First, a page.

The Anita 810 was an advanced handheld calculator released in the early 1970s by the Sumlock Comptometer company in the United Kingdom. With its sleek and modern design, the Anita 810 stood out among the bulky calculators of its time.
At around 70mm x 120mm x 23mm, the Anita 810 had a compact rectangular shape that made it easily portable. Despite its small size, it packed impressive capabilities into its three internal circuit boards connected by wires. The calculator was powered by three AA batteries or could run off an AC adapter.
The Anita 810 featured an eight-digit red LED display, allowing it to show full eight-digit negative numbers thanks to a dedicated minus sign indicator. Input overflow was silently suppressed, letting the user enter long numbers without issue. The display could also show up to two decimal places when enabled.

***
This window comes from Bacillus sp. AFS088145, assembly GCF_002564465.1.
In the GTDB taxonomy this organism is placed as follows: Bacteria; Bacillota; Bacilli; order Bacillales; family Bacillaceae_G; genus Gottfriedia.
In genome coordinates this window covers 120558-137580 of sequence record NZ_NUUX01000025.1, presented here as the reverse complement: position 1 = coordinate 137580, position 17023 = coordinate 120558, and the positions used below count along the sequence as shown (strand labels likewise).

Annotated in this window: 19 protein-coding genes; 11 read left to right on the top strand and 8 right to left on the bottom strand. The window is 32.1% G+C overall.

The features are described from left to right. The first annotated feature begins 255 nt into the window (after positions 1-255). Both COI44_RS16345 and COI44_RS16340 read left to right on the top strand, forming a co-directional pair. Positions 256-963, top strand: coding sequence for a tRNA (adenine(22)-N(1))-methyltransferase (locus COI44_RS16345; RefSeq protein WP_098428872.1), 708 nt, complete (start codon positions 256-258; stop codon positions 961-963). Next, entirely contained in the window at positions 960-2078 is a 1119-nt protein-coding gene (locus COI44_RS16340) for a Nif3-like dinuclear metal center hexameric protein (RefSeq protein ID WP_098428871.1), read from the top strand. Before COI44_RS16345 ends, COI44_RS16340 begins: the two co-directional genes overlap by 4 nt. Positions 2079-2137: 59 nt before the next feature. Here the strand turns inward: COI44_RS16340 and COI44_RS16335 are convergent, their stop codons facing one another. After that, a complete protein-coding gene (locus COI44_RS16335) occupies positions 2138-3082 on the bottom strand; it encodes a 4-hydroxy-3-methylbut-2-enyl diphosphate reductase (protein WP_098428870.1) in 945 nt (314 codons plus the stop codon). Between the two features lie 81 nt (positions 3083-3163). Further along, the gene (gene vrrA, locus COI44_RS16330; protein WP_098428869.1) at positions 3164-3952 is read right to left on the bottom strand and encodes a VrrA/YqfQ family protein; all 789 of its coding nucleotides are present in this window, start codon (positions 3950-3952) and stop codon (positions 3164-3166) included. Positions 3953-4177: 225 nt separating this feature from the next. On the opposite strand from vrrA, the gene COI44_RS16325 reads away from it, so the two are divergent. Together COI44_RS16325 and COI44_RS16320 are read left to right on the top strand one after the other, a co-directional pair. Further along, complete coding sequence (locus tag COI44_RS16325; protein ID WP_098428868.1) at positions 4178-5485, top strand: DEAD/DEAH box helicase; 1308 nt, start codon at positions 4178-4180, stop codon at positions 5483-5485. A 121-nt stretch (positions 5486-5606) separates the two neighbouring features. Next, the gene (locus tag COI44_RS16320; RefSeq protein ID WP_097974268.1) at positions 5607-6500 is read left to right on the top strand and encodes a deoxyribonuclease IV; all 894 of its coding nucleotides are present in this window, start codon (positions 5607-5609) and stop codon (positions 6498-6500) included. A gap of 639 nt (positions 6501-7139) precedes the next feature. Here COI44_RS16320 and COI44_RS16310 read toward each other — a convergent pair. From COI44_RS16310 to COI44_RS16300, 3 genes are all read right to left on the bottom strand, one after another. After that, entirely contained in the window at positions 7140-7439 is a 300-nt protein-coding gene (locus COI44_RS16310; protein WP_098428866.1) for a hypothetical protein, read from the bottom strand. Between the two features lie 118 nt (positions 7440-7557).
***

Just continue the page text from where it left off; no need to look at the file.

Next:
Beyond basic arithmetic, the Anita 810 implemented constant calculation across all four math functions. It had early support for Reverse Polish Notation (RPN) input, a style popular among technical users. The calculator could round results up or down to two decimal places.
The Anita 810’s case was as innovative as its electronics. It used a two-tone plastic body with a unique sliding metal back plate. An aluminum panel on the front provided markings for the key functions. The design gave it an aesthetic rarely seen in affordable calculators.
Inside, the Anita 810 utilized cutting-edge semiconductor technology. Its central processing unit was a 1974-era Rockwell chip containing the entire calculator logic. Supporting it were various diode, transistor and capacitor components that handled the display, math and interface.
With its forward-looking design and functionality, the Anita 810 showed the potential of handheld calculators. It pioneered features like RPN input and multi-board construction well before they became common. The Anita 810 demonstrated that pocket calculators could be both highly practical and stylistically elegant.